Writing (and Living) for That “Ah-ha!” Moment

This semester I am enrolled in two writing workshops. When I mentioned this to one of my professors, he asked me, “Are you nuts?” It was far too much reading and writing. I would never be able to keep up with my schoolwork.

I still wanted to do it.

For me, writing is much more than a job or a grade – it’s my passion. I write because I want to and not because somebody tells me I have to. Of course, having a deadline is fairly persuasive in getting me to want to write, but that’s beside the point.

Writing is important to me because, in a lot of ways, writing is like life. It’s life, only it’s told through a specific lens. One book’s lens may be focused on Harry Potter while another book’s lens may be focused on Mr. Bucklesby who goes for a walk through Central Park every Tuesday with his wife. Books, and the writing within those books, show us truths about our lives that we sometimes forget or don’t even know.

It is my job and the job of fellow writers to tell those truths. The only trouble is that sometimes we writers don’t always get it right.

That’s why my writing workshops are so important to me. I can write what I see to be the truth and then have twenty fellow writers point out flaws in my interpretation of the truth  and suggest better ways to tell that truth. I will make mistakes, but I have people to help me along and reach my goal.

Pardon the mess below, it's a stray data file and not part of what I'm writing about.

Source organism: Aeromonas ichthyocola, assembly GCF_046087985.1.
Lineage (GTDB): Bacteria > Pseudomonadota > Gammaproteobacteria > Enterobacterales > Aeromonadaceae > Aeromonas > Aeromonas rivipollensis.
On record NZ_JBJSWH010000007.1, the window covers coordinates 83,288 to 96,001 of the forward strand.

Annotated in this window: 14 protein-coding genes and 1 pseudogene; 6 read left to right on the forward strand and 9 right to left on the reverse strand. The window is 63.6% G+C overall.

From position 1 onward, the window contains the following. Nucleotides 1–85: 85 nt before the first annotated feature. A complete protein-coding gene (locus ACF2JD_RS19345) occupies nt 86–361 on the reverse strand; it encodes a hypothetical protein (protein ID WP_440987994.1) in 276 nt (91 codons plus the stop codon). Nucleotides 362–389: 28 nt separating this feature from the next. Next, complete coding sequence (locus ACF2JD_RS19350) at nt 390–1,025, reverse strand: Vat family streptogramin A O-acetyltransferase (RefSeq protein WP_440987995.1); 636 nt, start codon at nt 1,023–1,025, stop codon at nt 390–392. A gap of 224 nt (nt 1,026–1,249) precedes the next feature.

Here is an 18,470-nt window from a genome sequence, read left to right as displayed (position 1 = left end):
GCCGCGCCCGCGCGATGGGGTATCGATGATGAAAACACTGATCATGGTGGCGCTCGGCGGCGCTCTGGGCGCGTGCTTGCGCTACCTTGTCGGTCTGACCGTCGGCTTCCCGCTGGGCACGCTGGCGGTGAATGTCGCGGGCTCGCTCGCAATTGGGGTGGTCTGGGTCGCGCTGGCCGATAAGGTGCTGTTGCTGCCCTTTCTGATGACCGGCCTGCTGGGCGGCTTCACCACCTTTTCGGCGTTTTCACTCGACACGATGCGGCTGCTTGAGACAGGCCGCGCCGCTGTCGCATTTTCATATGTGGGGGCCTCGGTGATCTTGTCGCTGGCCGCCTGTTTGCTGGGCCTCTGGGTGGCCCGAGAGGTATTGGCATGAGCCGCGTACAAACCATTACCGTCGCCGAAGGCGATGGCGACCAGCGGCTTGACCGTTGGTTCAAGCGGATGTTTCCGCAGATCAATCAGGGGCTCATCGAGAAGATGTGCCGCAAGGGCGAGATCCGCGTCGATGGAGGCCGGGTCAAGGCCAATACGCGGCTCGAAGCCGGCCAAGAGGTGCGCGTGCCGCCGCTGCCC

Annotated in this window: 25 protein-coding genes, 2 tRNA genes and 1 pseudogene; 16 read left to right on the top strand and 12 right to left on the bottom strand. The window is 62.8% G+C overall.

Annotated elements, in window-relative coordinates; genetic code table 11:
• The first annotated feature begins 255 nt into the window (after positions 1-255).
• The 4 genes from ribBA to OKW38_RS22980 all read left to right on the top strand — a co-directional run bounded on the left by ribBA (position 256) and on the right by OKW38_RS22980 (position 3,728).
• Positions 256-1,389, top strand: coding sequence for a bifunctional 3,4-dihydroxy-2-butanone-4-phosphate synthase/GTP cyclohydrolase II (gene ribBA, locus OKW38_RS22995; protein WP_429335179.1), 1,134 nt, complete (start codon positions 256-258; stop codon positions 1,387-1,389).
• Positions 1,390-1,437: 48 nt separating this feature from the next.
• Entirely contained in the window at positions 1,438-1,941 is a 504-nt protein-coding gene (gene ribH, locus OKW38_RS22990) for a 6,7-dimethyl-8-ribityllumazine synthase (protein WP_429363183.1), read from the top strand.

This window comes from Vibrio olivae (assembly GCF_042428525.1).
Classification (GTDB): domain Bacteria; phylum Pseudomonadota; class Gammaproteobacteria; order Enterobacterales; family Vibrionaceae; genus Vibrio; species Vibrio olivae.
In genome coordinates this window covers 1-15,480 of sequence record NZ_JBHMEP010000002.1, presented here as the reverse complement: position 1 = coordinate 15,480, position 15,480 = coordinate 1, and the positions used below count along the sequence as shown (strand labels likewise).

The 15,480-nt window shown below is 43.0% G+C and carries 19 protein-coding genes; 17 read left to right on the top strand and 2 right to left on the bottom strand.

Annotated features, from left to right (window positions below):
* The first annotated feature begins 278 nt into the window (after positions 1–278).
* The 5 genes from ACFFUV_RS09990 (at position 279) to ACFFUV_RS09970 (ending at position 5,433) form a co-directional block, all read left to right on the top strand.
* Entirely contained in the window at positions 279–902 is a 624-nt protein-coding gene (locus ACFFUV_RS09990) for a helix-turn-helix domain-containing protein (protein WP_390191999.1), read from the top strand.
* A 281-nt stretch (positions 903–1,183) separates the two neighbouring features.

The other day in my writing workshop a fellow writer was having trouble depicting the struggle between the father of a son that drowned and the boy who was responsible for the son’s death. All of us around the table were bouncing suggestions off one another until a suggestion of how the two would interact and what they would say suddenly made all twenty of us pause and say, “Ohhh!”

Such agreement amongst writers is legendary. But that’s what we are working for: that “Ah-ha!” moment.

Life is the same. Nobody knows the meaning of life (unless you consider the answer to be 42). We have to make choices that we think are best and, more often than we’d like, we make mistakes. Of course, there are almost always people looking to help us out and point us in the right direction again. We can only hope that we’ll finally zero in on the answer to a perfect life. Then, when we have the answer, we can all pause, sit back, and say, “Ohhh!”